SWS scanning records: The optimum time to scan ewes for the most accurate estimate of litter size and to provide the opportunity to introduce supplementary feeding early to triplet- and quad-bearing ewes is 80 to 100 days post ram turnout.

Farmers participating in the Sheep Welfare Scheme need to ensure that the scanning receipt includes the number of ewes scanned and the breakdown in litter size.

The feeding programme also needs to be recorded either in the scheme action book or somewhere where it can be readily accessed in the case of an inspection.

The terms and conditions of the scheme highlight that the records need to specify the date on which feeding begins, the feeding rate offered and the volume of concentrates fed per ewe.

There is no obligation on farmers to follow a particular feeding programme. For example, the standard Teagasc late pregnancy feeding programme detailed in Table 1 can be used.

Some flocks use feed buckets in late pregnancy, others lambing outdoors use a combination of silage and concentrate supplementation or forage crops in the run-up to lambing and grass supplies for the period of lambing. The important aspect is that whatever programme is in place is recorded.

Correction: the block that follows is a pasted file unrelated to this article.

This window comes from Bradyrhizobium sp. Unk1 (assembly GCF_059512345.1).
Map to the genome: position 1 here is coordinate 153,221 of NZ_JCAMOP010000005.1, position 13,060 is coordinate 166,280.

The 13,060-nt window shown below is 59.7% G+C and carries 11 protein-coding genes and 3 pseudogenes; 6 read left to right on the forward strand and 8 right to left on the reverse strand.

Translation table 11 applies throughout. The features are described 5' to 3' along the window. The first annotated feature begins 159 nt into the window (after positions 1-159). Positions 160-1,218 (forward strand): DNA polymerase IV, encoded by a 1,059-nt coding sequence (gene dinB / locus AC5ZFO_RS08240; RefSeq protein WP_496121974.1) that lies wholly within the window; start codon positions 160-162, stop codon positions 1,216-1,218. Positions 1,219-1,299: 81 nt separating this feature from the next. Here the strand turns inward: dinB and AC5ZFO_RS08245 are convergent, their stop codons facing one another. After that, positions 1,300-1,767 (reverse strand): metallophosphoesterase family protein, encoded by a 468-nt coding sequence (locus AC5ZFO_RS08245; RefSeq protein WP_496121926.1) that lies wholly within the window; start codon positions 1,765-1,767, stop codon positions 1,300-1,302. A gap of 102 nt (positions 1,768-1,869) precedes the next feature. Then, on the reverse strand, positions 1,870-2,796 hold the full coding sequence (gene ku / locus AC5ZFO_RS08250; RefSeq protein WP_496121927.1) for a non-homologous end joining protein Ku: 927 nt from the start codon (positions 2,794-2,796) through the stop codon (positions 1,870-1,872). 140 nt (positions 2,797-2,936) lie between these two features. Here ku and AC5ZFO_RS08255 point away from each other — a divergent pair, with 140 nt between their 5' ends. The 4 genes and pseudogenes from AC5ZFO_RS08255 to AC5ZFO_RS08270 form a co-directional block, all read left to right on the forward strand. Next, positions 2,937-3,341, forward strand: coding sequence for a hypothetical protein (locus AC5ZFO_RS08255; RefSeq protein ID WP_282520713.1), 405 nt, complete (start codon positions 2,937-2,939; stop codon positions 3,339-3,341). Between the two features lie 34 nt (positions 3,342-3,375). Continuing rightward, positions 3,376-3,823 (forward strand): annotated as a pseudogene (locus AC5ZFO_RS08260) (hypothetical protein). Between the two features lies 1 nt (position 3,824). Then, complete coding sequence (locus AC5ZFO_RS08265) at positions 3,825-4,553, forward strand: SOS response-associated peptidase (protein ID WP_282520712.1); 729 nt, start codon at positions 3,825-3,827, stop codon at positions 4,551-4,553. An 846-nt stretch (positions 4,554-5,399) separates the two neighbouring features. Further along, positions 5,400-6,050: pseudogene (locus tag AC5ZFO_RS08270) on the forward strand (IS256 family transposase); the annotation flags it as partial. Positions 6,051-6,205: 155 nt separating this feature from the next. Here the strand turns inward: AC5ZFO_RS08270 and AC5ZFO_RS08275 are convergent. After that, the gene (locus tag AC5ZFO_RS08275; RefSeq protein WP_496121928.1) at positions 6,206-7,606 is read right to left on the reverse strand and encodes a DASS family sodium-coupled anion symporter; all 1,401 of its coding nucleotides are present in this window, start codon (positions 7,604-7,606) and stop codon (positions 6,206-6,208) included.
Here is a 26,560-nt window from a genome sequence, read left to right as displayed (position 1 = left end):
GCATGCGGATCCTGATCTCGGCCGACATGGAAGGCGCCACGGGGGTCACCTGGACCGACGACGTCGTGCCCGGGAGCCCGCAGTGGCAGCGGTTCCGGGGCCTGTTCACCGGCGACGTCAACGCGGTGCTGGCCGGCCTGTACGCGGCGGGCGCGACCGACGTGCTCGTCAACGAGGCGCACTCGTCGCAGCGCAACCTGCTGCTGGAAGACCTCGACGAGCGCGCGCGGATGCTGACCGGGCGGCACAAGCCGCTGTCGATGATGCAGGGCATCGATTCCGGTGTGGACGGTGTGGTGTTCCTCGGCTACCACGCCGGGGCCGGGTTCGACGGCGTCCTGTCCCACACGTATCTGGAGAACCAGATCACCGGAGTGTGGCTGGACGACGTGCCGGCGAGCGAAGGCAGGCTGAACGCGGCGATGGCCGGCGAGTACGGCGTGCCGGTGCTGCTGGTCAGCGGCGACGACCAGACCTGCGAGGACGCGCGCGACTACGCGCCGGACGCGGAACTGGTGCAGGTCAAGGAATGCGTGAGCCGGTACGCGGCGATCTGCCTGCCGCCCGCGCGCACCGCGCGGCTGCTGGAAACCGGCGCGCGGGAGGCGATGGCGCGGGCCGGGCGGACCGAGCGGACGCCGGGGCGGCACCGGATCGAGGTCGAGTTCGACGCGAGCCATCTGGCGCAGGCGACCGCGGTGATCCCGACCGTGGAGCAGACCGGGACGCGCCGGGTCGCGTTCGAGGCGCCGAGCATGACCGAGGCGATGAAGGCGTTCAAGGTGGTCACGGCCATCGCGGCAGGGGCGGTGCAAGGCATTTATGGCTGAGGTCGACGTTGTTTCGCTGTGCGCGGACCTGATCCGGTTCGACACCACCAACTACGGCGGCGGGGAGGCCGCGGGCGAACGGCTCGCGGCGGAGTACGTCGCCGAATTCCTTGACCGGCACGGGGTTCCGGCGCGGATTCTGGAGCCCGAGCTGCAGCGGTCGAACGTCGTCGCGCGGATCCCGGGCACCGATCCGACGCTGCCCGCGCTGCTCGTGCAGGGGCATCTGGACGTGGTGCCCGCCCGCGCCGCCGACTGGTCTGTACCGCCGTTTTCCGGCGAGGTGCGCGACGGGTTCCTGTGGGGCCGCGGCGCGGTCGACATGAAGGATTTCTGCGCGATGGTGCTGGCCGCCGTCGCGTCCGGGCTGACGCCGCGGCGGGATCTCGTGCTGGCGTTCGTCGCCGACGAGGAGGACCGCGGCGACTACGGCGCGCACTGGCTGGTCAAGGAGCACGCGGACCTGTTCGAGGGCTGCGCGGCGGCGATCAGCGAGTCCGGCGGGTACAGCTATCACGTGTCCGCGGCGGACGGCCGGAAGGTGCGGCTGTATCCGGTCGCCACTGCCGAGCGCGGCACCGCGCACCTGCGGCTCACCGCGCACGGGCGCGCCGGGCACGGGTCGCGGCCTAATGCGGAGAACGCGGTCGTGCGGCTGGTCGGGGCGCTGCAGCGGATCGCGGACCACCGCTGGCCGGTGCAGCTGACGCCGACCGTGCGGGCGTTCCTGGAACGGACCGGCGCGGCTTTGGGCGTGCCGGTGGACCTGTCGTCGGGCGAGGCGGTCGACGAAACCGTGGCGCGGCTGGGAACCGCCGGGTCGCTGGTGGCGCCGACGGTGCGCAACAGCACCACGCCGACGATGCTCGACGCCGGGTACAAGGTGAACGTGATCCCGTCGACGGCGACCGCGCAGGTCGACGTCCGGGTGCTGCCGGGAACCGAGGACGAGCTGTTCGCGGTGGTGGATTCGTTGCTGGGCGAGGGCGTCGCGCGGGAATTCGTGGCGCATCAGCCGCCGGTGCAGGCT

It is also permissible not to offer concentrate supplementation to single-bearing ewes in good body condition and with access to grass/forage of sufficient quality.

The Department advises that silage, hay or grass availability and ewe condition may be examined in an inspection if there is any doubt the feeding programme is not sufficient.

The Teagasc feeding programme detailed in Table 1 for a twin-bearing lowland ewe weighing 75kg to 80kg can generally be increased by 30% for triplet-bearing ewes and reduced by 30% for single-bearing ewes.

Liver fluke issues: There has been an increase reported in the number of ewes submitted for post-mortem examination to the Department’s Regional Veterinary Laboratories in recent weeks where acute liver fluke was identified as the cause of death.

Flocks on the western half of the country or run on ground with a history of liver fluke need to be mindful of the high risk.

The general treatment programme in outwintered flocks is November, January and April, with high-risk flocks following a narrow treatment window.

Remember that acute fluke is still a risk and therefore products should be selected that at least treat immature and mature stage of liver fluke.

Sheep census reminder: As detailed last week, the online sheep census portal opens on Friday 31 December. Failure to complete and submit a census application on time can affect payments such as the Sheep Welfare Scheme.